Linux: How to Access Devices by Using Linux Command

Home /

Table of Contents

Accessing Devices via Linux CLI

Accessing devices via a Linux command-line interface (CLI) can be a useful way to manage and interact with hardware components. The first step in accessing a device is identifying its name or device file, which is typically located in the /dev directory. This can be done using the lsblk or fdisk commands. Once the device file is known, it can be mounted to a specific location in the file system using the mount command. From there, the device can be accessed like any other file or directory on the system. For example, data can be copied to and from storage devices, or configuration settings can be modified for network adapters. Overall, accessing devices via the Linux CLI provides a powerful and flexible way to manage hardware components on a system.

/dev directory

One of the most significant directories on a Linux system is the /dev directory, which keeps information about the many devices connected to the system. When a device is linked to the system, it requires a device driver to operate efficiently. The device files, which are located in the /dev directory, can be used to interface with the device. These are special files, but they can be dealt with using ls, and cat in the same way as regular files can. It’s time to see /dev with the command shown below.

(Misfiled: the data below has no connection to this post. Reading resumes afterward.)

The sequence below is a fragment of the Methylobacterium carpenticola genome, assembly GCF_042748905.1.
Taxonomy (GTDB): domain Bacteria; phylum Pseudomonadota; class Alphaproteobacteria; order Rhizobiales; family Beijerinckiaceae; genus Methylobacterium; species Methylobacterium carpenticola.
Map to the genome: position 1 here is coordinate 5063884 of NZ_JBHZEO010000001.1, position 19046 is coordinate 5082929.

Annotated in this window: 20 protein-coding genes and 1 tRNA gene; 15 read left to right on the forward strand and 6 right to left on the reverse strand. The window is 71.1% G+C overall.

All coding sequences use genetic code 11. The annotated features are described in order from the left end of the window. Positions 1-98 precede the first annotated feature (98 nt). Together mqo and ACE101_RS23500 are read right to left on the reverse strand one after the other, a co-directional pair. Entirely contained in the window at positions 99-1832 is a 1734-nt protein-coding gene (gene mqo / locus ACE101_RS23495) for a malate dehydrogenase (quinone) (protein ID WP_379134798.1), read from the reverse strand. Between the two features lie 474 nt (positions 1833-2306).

$ ls /dev


- Linux: How to Access Devices by Using Linux Command

The high number of device files on the system may be seen. Some of the devices, such as /dev/null, have already been utilized. When you deliver output to /dev/null, the kernel understands that this device accepts all input and simply ignores it, so no output is returned. You can also find files like sda, sda2, and sda which are partitions of the hard drives.  

Types of devices

Now, let’s take a deeper look into the /dev. 

$ ls -l /dev
CoMYtQLzfvn29p2TU5doql4mzyzAv8dep9nHJGZN2Urdju6nHfrS31OLVMn6Fx sp4KloTEqKj73IJ31oVbQCveuQxuI Uhv5WdMZCT0S hb4p5NCPvXFJL WdkgkM3UDUKa851oswgfEOk2fMP2dbCAXjAzUCx8W2SiV9zIZDu5WDz4sx0DOT e - Linux: How to Access Devices by Using Linux Command

You can see lots of information is shown in the result. From left to right, the pieces of information tell about permissions, owner, group, major device number, minor device number, timestamp, and name of the device. 

Character Device

One character is transferred at a time using these devices. Although these devices are not physically attached to the system, they help it to perform more effectively. As character devices, several pseudo devices are kept in the /dev/null directory. They are denoted as ‘c’ before the permissions block shown by the ls -l /dev command.  

Block Device

They are also used in data transfer, but unlike character devices, they can handle large blocks of data. Hard drives and file systems use devices like these as they have to transfer a large amount of data. They are denoted as ‘b’.

Pipe device

These devices can handle several processes at the same time. These work similarly to character devices, except instead of sending output to a device, they send it to another process.

They are denoted as ‘p’.

Socket device

These devices provide similar functions to pipe devices in that they make the interaction between processes. They can, however, handle a high number of operations at once.

Characterization of the Device

A comma separates two sorts of numbers that define a device: the major device number and the minor device number. They are shown with commands 10, 122, and so on. The major device number identifies the device driver in use, whereas the minor device number notifies the kernel of which device is in this driver class.